Even though the recognised and registered political parties u/s 29A of the Representation of the People Act, 1951 enjoy a tax holiday on such receipts, they are not immune from the probing eyes of the Income Tax department. Moreover, the tax authorities can always call the payers to disclose the source from which the contributions emanated or their own financial capability to make such contributions. Take, for example, the contribution of an entity named Satya Trust which donated about Rs 47 crore to the two main parties in FY 2015-16. It may legitimately be called upon to prove the sources of its own receipts. Such exemptions are not allowed across the board. There are conditions attached to claim the same. That the Income Tax Department has not undertaken any such endeavour is another matter. In fact, most of the parties have not been following the law in making the required disclosures.
Another provision permits a political party to receive unlimited donations below Rs 20,000 from anybody without disclosing the donor’s personal data, such as PAN , name and address etc. For example, the Bahujan Samaj Party denied having received any donation exceeding Rs 20,000 from a single entity and yet, received crores of rupees as donation. These receiving parties deliberately split the donations to a level below Rs 20,000 to get away under this loophole. Further, even though donations above Rs 20,000 require the parties to disclose the identification details of the contributors, PAN, addresses and the cheque details, most parties ignore the prescription. Significantly, the Election Commission raises no objection and the parties go scot-free.
There is another loophole. There are more than 1800 “registered political parties”. The Election Commission has “recognised” less than 50 parties as national /state parties. There is thus a distinction between “registered” parties and the “recognised” ones. This is a meaningless and potentially subversive distinction. The Election Commission should be tasked only to give “recognition” to the parties based on well-defined and transparent criteria. There is absolutely no need to register a political party to open an opaque avenue for a group of people or even one person, as has been found of late by the Commission, to abuse the exemption provision of the Income Tax Act. It is encouraging to note that the Commission has woken up after several decades to the danger of this invidious distinction in the context of demonetisation. The latest missive sent by the Commission to the Central Board of Direct Taxes to delist 255 such paper entities is most welcome. But it is imperative to abolish the distinction between the “registered” and “recognised” parties and make only the second category entitled to the exemption benefit.  It is open to question though whether such abolition will curb the menace of money-laundering by the political class.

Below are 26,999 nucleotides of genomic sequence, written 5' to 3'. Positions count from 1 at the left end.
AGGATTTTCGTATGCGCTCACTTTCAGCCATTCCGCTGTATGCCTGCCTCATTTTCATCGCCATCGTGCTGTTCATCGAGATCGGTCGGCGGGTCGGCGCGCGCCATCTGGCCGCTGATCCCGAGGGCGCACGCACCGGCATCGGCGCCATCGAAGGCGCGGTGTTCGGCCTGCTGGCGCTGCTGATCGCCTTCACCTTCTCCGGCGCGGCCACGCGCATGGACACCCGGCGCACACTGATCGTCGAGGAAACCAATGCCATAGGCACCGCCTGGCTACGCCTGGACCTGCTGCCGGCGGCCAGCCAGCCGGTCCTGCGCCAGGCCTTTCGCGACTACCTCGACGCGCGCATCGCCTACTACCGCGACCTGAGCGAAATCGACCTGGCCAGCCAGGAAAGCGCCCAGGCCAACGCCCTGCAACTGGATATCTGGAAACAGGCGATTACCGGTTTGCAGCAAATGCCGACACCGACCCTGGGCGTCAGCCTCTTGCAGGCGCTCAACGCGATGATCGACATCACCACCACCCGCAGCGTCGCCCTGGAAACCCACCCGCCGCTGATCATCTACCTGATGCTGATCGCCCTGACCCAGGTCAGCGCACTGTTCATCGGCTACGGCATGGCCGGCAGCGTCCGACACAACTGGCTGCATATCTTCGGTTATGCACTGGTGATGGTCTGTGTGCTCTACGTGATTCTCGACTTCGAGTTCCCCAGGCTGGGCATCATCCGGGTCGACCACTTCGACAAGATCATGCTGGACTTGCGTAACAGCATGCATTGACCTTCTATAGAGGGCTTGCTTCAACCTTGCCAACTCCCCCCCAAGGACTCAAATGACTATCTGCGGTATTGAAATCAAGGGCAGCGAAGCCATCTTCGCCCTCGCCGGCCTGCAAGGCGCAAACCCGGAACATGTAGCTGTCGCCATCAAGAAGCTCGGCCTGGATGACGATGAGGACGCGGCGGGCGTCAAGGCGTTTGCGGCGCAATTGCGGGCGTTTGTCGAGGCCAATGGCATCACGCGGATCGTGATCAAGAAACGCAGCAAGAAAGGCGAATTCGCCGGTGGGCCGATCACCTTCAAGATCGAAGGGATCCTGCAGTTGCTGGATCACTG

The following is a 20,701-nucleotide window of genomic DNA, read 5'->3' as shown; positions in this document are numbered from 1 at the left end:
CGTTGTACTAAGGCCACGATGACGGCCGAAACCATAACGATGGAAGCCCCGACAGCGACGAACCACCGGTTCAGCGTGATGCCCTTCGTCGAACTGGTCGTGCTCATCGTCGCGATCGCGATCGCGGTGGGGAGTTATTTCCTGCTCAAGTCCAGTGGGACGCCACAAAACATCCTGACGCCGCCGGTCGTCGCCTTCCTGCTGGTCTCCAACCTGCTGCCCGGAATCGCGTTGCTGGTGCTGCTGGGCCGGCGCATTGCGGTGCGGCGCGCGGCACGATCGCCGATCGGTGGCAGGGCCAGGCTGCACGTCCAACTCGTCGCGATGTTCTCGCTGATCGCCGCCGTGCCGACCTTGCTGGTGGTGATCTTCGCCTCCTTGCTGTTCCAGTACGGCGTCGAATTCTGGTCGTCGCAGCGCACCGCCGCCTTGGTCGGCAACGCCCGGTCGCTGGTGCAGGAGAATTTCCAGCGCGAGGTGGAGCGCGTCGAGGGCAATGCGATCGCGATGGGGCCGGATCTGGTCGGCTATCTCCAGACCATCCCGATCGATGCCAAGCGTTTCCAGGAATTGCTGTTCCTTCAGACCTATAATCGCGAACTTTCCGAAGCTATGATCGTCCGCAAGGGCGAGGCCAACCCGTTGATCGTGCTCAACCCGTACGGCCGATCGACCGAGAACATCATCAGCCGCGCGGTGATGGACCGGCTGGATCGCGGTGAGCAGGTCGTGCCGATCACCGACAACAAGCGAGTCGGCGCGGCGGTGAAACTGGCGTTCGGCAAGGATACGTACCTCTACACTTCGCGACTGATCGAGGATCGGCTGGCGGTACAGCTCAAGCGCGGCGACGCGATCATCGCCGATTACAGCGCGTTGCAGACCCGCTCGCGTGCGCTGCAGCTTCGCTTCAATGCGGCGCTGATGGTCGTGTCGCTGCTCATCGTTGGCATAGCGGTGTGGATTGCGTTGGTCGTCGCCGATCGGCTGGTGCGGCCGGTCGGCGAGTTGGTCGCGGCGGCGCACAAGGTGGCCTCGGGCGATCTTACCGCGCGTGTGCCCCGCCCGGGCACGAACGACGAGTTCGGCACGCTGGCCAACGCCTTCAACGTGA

The country awaits the order of the Supreme Court at its next hearing on 11 January in a PIL petition. One would strongly commend the proposal of the Commission to remove the privilege to allow the receipt of anonymous donations of less than Rs 20,000 and restrict the amount to Rs 2000 only.
It would be pertinent to examine the propriety and economic consequences of the proposal to make elections state-funded. While very few countries in the world have such provisions, its adoption in India would be fraught with serious consequences. It would be virtually impossible to devise a fool-proof, enforceable and transparent systemic framework to make the proposal workable. The chances of unscrupulous political groups taking the state for a ride would be considerable. For instance, what would be the numerical standards on the basis of which such funding would be allowed. For instance, the Trinamul Congress or Bahujan Samaj Party or Nationalist Congress Party do not have any presence in most of the states. How would the share of the total kitty be determined and disbursed? Given the bogey of tax exemption, it could open another floodgate of corruption and money-laundering.